Dr. Sabheen Riaz Khan provides us with the benefits of aloe vera

Qays Bin Rafi Al-Qaysi narrated that Allah’s Messenger (sa) said: “Aloes and wart-cress are a sure cure for illness.” (Abu Dawood)

Aloe Vera is a semi-tropical plant with over 240 different species growing mainly in the dry regions of Africa, Asia, Europe and America. Although it is a member of the Lily family, it has cactus-like characteristics. Mature plants vary in size and usually have 12-16 thick, tapered, and spiny leaves. The plant is harvested every 1 to 2 months by removing the leaves that contain a clear gel-like substance.

Aloe Vera contains numerous vitamins, minerals, enzymes, amino acids, natural sugars and agents with anti-inflammatory properties (i.e. preventing redness, swelling, pain and hotness of the skin due to burns, bites, cuts, etc.) and anti-microbial properties (i.e. preventing infection and contamination by micro-organisms). The combination and balance of the plant’s ingredients are what purportedly gives it its healing properties.

Umm Salama (rta) narrated that Allah’s messenger (sa) visited her on the day after Abu Salama (rta) died, and she had spread fresh aloe juice over her face. Allah’s Messenger (sa) asked her: “What happened to your face O Umm Salamah?” She replied: “It is only aloe juice I applied to my face for moistening, O Messenger of Allah, and it does not have perfume.” The Prophet (sa) said: “It contracts the tissues, and it can burn up your skin. Apply it, if you wish, at night, and not during the day.” (Abu Dawood).

Many ancient works refer to the use of aloe. One of the first documented users was Cleopatra, who lived from 68 to 30 C.E. She is said to have used the gel on her skin as protection from the sun, for she thought it helped keep her skin young. About the year 6 C.E, Discorides, a Greek physician, discovered aloe vera was effective in treating a wide range of ailments, such as kidney problems, constipation, and severe skin-burns.

Aloe Vera is useful and practical to have around the house. One of its unique qualities is that it does not need to be prepared for internal or external application for it comes in ready made gel form that can be mixed with water and consumed or applied directly to the skin. Its only drawbacks is that it is usually too strong for children, or pregnant or nursing women to take internally, and not to forget it’s unpleasant bitter taste. Use with caution as people have shown skin reactions to the plant.

Nubayh Ibn Wahab reported that the eyes of Umar Ibn Ubaydullah Ibn Ma’mar were swollen, and he decided to use antimony. Eban Ibn Uthman prevented him from doing so and commanded him to use aloe instead, and reported on the authority of Uthman Ibn Affan (rta): “The Prophet (sa) had done that”. (Muslim)

Aloe Vera is most famous in the Western world for its external uses, particularly in treating kitchen burns, acne, irritation, cuts, insect bites and wounds from injuries or surgery. It is used by dermatologists to speed healing after facial dermabrasion (removal of scars from the skins top layers through mechanical means). In Japan documented cases of radiation burn victims have shown that aloe healed the burns more rapidly than any other method. Research also reveals that early application of aloe vera to areas of frostbite prevents tissue death.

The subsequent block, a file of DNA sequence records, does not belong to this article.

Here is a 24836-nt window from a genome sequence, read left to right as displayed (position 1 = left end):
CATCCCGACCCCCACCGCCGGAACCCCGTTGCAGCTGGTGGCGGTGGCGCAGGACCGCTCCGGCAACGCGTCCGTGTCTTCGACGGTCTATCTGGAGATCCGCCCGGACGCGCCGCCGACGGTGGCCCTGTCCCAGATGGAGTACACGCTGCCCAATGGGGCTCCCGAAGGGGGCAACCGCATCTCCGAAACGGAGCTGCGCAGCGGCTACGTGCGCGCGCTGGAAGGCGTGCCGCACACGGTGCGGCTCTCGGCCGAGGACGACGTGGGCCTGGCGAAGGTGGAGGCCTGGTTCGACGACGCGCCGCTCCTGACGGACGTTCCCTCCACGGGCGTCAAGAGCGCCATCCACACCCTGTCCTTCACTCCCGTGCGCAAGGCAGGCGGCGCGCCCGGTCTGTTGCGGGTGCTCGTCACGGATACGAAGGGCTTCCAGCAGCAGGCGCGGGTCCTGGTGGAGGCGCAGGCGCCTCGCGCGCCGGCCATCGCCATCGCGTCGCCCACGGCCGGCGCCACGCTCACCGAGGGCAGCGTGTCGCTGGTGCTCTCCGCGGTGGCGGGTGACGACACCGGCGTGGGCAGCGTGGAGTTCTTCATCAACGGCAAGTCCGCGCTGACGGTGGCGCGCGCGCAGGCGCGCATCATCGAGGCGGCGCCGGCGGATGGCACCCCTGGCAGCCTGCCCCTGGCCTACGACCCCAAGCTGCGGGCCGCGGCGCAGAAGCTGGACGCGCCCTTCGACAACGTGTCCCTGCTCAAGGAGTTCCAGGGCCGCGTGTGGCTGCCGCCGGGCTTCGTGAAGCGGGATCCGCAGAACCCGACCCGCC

Aloe works most effectively when it is taken directly from the growing plant, as it is sterile and prevents contamination. The mucilage (substance that causes the adherence of two surfaces) found in the gel of the leaves contains mucopolysaccharides, and is largely responsible for aloe’s healing action on both burns and wounds. Aloe also contains varying amounts of anthraquinone glucosides, which have bitter gripping cathartic principles that promote and / or ease the passing of stools. It accelerates the passage of faeces through the large intestine, by influencing the consistency and amount of stool to facilitate the elimination of faeces through the rectum. This explains its reputation as a colon cleanser and detoxification herb. It has also been used to relieve obstructions in internal organs, particularly the liver. In fact, aloe’s mucilage provides a unique soothing effect to the digestive system, as well as a cleansing effect from polysaccharides.

Although not conclusive, some studies indicate that aloe vera may have some value in the treatment or prevention of some cancers and arthritis, preliminary evidence shows that aloe vera may be useful in treating diabetes, immune system problems and psoriasis. Some of the latest research documented on MSNBC news on the 26th of July 2004 reported that tests performed on rats showed that the gel found inside the leaves of aloe Vera could help preserve organ function after massive blood loss, thus helping to counteract the deadly effects of blood loss. The aloe vera plant could provide a fluid that keeps trauma victims alive until they can get a blood transfusion.

It is wise to use the herbs that Allah has provided, remembering that, “For every malady Allah created, He also created a cure (and he who) acquires such knowledge shall benefit from it and one who ignores it will forgo such benefit.” (Bukhari)